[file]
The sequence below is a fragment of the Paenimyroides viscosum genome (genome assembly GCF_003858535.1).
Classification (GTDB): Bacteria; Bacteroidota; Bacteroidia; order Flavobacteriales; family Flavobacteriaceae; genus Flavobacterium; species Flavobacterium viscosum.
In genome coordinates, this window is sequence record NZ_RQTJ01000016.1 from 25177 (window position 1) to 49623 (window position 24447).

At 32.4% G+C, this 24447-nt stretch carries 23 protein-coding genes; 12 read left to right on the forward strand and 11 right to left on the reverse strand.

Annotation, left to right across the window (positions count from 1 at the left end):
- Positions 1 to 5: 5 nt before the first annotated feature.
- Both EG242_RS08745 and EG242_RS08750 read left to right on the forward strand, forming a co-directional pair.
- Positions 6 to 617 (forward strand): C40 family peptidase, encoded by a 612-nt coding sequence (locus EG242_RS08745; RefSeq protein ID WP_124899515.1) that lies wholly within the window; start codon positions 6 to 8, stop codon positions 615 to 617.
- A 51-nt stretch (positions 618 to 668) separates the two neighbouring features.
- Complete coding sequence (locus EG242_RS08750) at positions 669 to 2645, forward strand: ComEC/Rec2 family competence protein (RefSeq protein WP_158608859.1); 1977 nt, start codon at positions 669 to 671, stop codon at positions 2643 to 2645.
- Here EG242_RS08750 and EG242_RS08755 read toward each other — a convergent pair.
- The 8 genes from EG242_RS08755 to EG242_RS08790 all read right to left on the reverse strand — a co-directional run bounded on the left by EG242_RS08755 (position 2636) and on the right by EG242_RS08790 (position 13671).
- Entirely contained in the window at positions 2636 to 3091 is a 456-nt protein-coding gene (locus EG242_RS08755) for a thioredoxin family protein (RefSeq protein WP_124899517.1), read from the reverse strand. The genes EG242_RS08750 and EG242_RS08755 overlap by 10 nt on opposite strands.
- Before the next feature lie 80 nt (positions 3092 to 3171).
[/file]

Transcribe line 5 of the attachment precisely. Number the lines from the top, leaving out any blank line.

Annotation, left to right across the window (positions count from 1 at the left end):